Now, with one child in Columbia University and the other hopefully headed to Harvard, family trips are going to be harder to coordinate, but they’re not going to stop. Their next destination? Alaska.
Bad Times For Billionaire Branson–Staff At Virgin Atlantic Asked To Take Unpaid Leave As Coronavirus Cripples Air Travel
Billionaire entrepreneur Sir Richard Branson has been criticized by a U.K. politician for airline Virgin Atlantic’s request on Monday for staff to take eight weeks unpaid leave during the coronavirus pandemic.
Labour MP Kate Osborne, the second U.K. politician to be diagnosed with coronavirus, described Virgin Atlantic’s decision as “an absolute disgrace” on Twitter.
Author Liam Young tweeted, “Virgin Atlantic have 8,500 employees and Branson has asked them to take 8 weeks unpaid leave. It would cost £4.2 million to pay all of these employees £500 a week to cover this leave. In total that’s a cost of £34 million for 8 weeks.”
The implication appears to be that billionaire Richard Branson, whose net worth Forbes estimates $3.8 billion, could afford to cover this cost.
Virgin Atlantic confirmed in a statement Monday that it plans to reduce its schedule and prioritize routes based on customer demand. The airline predicts an 80% reduction in flights per day, and adds, “As a direct consequence we will be parking approximately 75% of our fleet by 26 March and at points in April will go up to 85%.”
Virgin Atlantic describes the changes as “drastic measures” put in place to “ensure cash is preserved, costs are controlled, and the future of the airline is safeguarded.”
Adding, “Staff will be asked to take eight weeks unpaid leave over the next three months, with the cost spread over six months’ salary, to drastically reduce costs without job losses.” The airline confirms its decision has received the support of unions BALPA and UNITE in agreeing to the unpaid leave.
A Virgin Atlantic spokesperson said: “The aviation industry is facing unprecedented pressure. We are appealing to the [U.K] government for clear, decisive and unwavering support. Our industry needs emergency credit facilities to a value of £5-7.5 billion, to bolster confidence and to prevent credit card processors from withholding customer payments.”
Bad Times For Branson
Branson’s business empire has been hit particularly hard by the coronavirus pandemic.
On March 14 the Virgin Voyages cruise ship operation decided to postpone the launch of its new Scarlet Lady cruise line. “The current global health crisis is understandably making many people rethink upcoming travel plans,” Virgin Voyages confirmed in a statement.
On March 5, British airline Flybe — which is part owned by Virgin Atlantic— collapsed after it succumbed to its financial woes and weakened demand because of the Covid-19 outbreak.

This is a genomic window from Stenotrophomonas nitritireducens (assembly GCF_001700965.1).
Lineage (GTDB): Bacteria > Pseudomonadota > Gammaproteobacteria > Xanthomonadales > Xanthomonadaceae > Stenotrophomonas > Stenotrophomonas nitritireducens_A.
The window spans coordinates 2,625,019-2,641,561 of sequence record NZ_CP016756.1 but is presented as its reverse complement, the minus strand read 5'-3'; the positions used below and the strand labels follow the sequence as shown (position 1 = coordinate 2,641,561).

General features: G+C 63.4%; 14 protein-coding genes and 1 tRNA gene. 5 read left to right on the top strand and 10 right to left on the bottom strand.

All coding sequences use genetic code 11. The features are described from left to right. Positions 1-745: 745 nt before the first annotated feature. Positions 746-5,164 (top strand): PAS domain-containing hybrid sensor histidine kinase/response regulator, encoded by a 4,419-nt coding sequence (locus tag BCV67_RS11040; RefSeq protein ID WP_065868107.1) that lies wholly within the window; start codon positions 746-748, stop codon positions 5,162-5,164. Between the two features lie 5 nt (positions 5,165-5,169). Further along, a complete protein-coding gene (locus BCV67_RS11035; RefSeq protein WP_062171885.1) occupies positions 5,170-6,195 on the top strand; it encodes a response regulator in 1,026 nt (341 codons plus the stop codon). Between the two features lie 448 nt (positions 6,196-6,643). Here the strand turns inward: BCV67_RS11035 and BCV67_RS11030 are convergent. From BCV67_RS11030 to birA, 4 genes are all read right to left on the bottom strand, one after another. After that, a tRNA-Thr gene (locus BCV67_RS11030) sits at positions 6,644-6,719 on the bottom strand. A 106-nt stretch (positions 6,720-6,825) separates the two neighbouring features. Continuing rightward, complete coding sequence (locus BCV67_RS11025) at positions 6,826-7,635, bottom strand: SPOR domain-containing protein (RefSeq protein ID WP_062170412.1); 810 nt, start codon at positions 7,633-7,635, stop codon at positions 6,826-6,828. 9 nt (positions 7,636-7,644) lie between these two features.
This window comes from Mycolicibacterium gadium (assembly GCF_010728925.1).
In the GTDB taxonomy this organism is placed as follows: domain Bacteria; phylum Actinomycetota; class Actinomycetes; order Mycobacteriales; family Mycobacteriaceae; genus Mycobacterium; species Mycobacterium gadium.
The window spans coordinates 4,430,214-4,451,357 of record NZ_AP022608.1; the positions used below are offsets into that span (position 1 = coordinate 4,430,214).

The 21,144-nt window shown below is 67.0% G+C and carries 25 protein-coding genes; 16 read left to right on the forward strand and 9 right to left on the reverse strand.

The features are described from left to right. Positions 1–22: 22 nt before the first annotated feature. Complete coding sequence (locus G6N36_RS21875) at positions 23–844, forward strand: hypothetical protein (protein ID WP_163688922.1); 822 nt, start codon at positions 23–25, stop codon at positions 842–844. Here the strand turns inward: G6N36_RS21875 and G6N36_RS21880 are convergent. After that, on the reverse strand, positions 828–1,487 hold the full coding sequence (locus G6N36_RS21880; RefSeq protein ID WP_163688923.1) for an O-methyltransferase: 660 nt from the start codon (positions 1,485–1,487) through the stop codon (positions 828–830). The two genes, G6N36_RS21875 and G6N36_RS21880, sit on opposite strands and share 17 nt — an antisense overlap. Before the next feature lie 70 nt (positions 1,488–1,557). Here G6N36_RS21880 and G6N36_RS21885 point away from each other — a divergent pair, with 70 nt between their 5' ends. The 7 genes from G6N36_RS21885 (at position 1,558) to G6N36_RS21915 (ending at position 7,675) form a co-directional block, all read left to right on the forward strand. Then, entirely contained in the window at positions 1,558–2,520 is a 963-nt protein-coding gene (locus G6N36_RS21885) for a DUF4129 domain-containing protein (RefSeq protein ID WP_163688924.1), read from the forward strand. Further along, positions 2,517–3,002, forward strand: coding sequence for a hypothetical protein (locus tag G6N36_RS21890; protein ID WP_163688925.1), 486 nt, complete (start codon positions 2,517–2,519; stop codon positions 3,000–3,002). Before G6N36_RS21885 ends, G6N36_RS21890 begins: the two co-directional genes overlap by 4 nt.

Following the announcement of Flybe’s collapse, Virgin Atlantic said: “Sadly, despite the efforts of all involved to turn the airline around, not least the people of Flybe, the impact of Covid-19 on Flybe’s trading means that the consortium can no longer commit to continued financial support.”
Flybe, which once was Europe’s largest independent regional carrier, narrowly escaped collapse in January, after being bought by Cyrus Capital, Virgin Atlantic and Stobart last year.
Virgin Galactic, Branson’s publicly traded space tourism arm, has seen its shares slump since its mid February high of $37.26 on the NYSE. Having lost another 10% of value as of 4:30 pm U.K. time on Monday, Virgin Galactic is priced at $13.30 and falling. Branson’s Virgin Investment Limited owns 47% of Virgin Galactic through an investment entity, Vieco.
Emerging Economies, But Weaker Passports
Africa dominates the bottom of the rung in the 2020 Henley Passport Index. A majority of the continent’s passport-holders don’t have the luxury of visa-free travel around the world.
The African Union may be gearing for a common African passport, but for now, it seems like most African passports don’t have what it takes to get to other parts of the world.
In the recently-released Henley Passport Index, which measures all the world’s passports according to the number of destinations their holders can access without a prior visa, only two African countries –Seychelles and Mauritius — are in the top 50.
The rest of the continent dominates the bottom quarter of the rankings with weaker passports than most, pointing to difficult and intensive visa processes in most cases.
Africa’s biggest economy and one of its most influential, Nigeria, is at the end of the travel freedom spectrum, at a pitiful number 95 with Djibouti. Nigeria’s population of 200 million can only travel to 46 countries without obtaining a visa in advance.
Even passport-holders from Samoa and Serbia have a better chance of traveling to most places in the world, visa-free, than those in South Africa, the African continent’s second biggest economy.
Ranked 56, the number of global destinations South African passport-holders can travel to is 100.